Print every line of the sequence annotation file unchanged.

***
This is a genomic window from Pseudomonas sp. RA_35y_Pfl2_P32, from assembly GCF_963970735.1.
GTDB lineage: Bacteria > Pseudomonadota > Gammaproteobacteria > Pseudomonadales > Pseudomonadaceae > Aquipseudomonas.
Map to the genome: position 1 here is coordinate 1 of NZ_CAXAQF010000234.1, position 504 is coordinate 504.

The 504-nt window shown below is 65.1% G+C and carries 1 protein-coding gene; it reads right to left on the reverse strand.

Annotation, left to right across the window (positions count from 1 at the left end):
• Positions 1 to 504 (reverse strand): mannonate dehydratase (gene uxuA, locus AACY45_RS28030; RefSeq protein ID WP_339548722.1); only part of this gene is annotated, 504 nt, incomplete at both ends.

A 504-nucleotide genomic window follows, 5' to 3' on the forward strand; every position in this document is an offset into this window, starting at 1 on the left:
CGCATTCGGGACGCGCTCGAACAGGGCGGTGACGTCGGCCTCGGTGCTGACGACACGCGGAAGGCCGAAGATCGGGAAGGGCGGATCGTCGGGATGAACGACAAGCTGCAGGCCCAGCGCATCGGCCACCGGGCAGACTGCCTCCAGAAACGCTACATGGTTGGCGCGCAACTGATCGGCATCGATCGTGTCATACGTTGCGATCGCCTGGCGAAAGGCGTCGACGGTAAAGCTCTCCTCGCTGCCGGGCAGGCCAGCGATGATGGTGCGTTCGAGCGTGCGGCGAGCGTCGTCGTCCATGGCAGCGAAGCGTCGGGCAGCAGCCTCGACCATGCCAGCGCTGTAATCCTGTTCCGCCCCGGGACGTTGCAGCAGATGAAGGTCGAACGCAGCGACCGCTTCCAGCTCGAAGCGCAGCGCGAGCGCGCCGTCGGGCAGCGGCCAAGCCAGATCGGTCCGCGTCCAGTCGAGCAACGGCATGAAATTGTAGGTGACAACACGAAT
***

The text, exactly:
This is a genomic window from Pseudomonas sp. RA_35y_Pfl2_P32, from assembly GCF_963970735.1.
GTDB lineage: Bacteria > Pseudomonadota > Gammaproteobacteria > Pseudomonadales > Pseudomonadaceae > Aquipseudomonas.
Map to the genome: position 1 here is coordinate 1 of NZ_CAXAQF010000234.1, position 504 is coordinate 504.

The 504-nt window shown below is 65.1% G+C and carries 1 protein-coding gene; it reads right to left on the reverse strand.

Annotation, left to right across the window (positions count from 1 at the left end):
• Positions 1 to 504 (reverse strand): mannonate dehydratase (gene uxuA, locus AACY45_RS28030; RefSeq protein ID WP_339548722.1); only part of this gene is annotated, 504 nt, incomplete at both ends.

A 504-nucleotide genomic window follows, 5' to 3' on the forward strand; every position in this document is an offset into this window, starting at 1 on the left:
CGCATTCGGGACGCGCTCGAACAGGGCGGTGACGTCGGCCTCGGTGCTGACGACACGCGGAAGGCCGAAGATCGGGAAGGGCGGATCGTCGGGATGAACGACAAGCTGCAGGCCCAGCGCATCGGCCACCGGGCAGACTGCCTCCAGAAACGCTACATGGTTGGCGCGCAACTGATCGGCATCGATCGTGTCATACGTTGCGATCGCCTGGCGAAAGGCGTCGACGGTAAAGCTCTCCTCGCTGCCGGGCAGGCCAGCGATGATGGTGCGTTCGAGCGTGCGGCGAGCGTCGTCGTCCATGGCAGCGAAGCGTCGGGCAGCAGCCTCGACCATGCCAGCGCTGTAATCCTGTTCCGCCCCGGGACGTTGCAGCAGATGAAGGTCGAACGCAGCGACCGCTTCCAGCTCGAAGCGCAGCGCGAGCGCGCCGTCGGGCAGCGGCCAAGCCAGATCGGTCCGCGTCCAGTCGAGCAACGGCATGAAATTGTAGGTGACAACACGAAT